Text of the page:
What is the Application Process for Social Security Disability and SSI?
How do you Win Benefits under Social Security Disability or SSI?
If I am determined disabled, how far back will Social Security pay benefits?
How do you prove your disability case if you have a mental condition?
What Can I Do to Improve My Chances of Winning Disability Benefits
Common Mistakes after Receiving a Denial of Social Security Disability or SSI Benefits
How to File for Disability - Tips for Filing
If You Get Approved For SSDI Will You Also Get Medicare?
How much does a Social Security disability attorney get paid?
Social Security Disability SSI Criteria and the Evaluation Process
How long does it take to be approved for SSI or Social Security disability?
What do you Need to Prove to Qualify for Disability Benefits?
Social Security Disability SSI and Fibromyalgia
Social Security Disability SSI and Degenerative Disc Disease
Can I Qualify For Disability and Receive Benefits based on Depression?
Answers to questions about SSD and SSI disability
What Disabilities Qualify for SSI and Social Security Disability Benefits?
Social Security Disability Status
Social Security Disability Tips — how a claim gets worked on
Social Security Disability, SSI Disability - Terms, Definitions, Concepts
The Social Security Disability Denial Letter
How to prove you are disabled
and win disability benefits
The Social Security denial letter includes a listing of the medical sources used to make your disability determination. Social Security also offers an explanation of why they denied your disability claim.
The letter might seem like a lot of confusing legal jargon; however these phrases offer a clue as to why your disability claim was denied: “non-severe”, “does not meet an impairment listing”, “past relevant work” and “other work.
If the letter states that you have a non-severe medical condition, Social Security does not consider your medical condition severe enough to be disabling. This means that your disability claim was denied because you do not have a severe physical impairment or mental condition.
If you do not meet or equal an impairment listing, it does not mean that Social Security considers your disabling condition to be non-severe. It simply means that your condition does not meet the severity requirements outlined in an impairment listing in the social security disability list of impairments, also known as the blue book, which bears the title “Disability Evaluation under Social Security”.
If this is the case, your denial letter will acknowledge that you have a severe disabling condition that does limit your functional capacity. If your disabling condition does not meet or equal the criteria of an impairment listing, Social Security must consider if the limitations imposed by your impairment prevent you from doing any of your past relevant work or if you are able to do any other kind of work given your age, residual functional capacity, education, and job skills.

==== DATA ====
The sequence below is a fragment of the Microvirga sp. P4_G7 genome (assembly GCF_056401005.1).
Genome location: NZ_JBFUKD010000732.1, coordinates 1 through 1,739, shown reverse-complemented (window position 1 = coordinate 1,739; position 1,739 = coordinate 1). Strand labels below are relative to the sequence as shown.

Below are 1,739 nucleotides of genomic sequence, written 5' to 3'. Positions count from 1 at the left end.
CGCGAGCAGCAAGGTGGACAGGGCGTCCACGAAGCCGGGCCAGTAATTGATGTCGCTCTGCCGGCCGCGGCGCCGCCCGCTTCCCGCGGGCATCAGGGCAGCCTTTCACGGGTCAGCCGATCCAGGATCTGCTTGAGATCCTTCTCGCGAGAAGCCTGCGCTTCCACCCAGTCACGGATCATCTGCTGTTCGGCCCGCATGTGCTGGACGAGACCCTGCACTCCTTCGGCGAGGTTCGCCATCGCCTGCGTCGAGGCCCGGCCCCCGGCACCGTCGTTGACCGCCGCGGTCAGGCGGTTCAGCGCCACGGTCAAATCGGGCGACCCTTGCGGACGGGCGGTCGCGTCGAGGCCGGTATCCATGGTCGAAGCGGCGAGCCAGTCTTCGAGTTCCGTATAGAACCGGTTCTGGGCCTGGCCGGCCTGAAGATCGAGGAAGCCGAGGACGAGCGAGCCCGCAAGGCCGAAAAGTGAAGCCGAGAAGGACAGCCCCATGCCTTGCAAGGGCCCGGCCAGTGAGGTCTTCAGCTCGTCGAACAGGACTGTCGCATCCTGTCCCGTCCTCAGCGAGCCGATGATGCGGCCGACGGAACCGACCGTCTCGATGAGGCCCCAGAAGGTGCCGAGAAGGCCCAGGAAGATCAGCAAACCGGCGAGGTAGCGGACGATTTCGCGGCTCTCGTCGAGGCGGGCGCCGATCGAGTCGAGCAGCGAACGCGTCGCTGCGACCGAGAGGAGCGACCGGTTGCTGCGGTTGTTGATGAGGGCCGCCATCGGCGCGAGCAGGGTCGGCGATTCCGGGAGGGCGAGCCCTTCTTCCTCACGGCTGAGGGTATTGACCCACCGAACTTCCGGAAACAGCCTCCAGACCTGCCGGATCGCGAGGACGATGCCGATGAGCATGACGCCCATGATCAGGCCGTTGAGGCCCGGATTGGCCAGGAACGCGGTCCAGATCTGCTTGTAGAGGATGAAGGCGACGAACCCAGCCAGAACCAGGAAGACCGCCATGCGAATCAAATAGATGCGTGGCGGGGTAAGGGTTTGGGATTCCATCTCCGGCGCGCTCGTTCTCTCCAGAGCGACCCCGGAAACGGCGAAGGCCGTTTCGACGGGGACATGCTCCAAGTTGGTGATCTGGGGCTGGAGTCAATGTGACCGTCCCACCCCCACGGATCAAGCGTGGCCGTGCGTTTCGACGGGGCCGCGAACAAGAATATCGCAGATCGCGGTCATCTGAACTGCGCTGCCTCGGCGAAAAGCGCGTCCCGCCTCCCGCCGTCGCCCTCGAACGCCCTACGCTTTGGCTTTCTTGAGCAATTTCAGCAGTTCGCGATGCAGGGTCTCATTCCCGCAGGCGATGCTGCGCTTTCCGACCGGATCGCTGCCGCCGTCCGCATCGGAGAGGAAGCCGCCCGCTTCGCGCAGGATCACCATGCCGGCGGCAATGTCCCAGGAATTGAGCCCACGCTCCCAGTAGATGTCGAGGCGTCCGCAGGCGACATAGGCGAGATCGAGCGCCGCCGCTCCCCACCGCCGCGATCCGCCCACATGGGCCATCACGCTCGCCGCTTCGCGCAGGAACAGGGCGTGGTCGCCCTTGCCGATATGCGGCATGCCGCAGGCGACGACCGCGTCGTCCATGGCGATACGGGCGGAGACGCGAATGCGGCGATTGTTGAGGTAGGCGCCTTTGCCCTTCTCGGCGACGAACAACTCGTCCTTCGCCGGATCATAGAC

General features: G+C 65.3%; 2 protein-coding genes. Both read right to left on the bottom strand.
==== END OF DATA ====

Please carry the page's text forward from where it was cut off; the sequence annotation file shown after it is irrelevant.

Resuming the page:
Your denial letter will include specific language with regard to your ability to return to your past work or if you are able to perform some type of other work in the national economy. Your disability claim can be denied for the ability to perform past relevant work or other kinds of work (after your age, education, functional limitations, and the transferability of your job skills are considered) in the general economy.
While the legal language of a Social Security denial notice may be confusing, the two most important things contained in your disability denial letter are A) the date of the notice and B) the explanation as to how to appeal your disability denial.
The date in the upper right hand corner of your denial notice begins your sixty-day appeal period. Social Security actually allows you five extra days for the mailing of your notice, which effectively gives you a sixty-five day appeal period. Your appeal must be in the possession of the Social Security Administration on the sixty-fifth day after the date of your denial letter--if your appeal is not received by the sixty-fifth day, you may have to file a new disability application.
Of course, it is important to read your disability denial letter, because the letter may also reveal information that might be valuable for your appeal. You should always make sure to review the medical sources that Social Security has listed as the basis of their medical disability determination. If important medical information is missing, you may be able to improve the chances of your disability case by providing the missing medical information.
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Individual Questions and Answers
SSD and SSI are Federal Programs
The title II Social Security Disability and title 16 SSI Disability programs operate under federal guidelines and, therefore, the program requirements--medical and non-medical--apply to all states:
Alabama, Alaska, Arizona, Arkansas, California, Colorado, Connecticut, Delaware, Florida, Georgia, Hawaii, Idaho, Indiana, Illinois, Iowa, Kansas, Kentucky, Louisiana, Maine, Maryland, Massachusetts, Michigan, Minnesota, Mississippi, Missouri, Montana, Nebraska, Nevada, New Hampshire, New Jersey, New Mexico, New York, North Carolina, North Dakota, Ohio, Oklahoma, Oregon, Pennsylvania, Rhode Island, South Carolina, South Dakota, Tennessee, Texas, Utah, Vermont, Virginia, Washington, West Virginia, Wisconsin, Wyoming
Recent approval and denial statistics for various states can be viewed here:
Social Security Disability, SSI Approval and Denial Statistics by state
Special Section: Disability Lawyers and unnecessary claim denials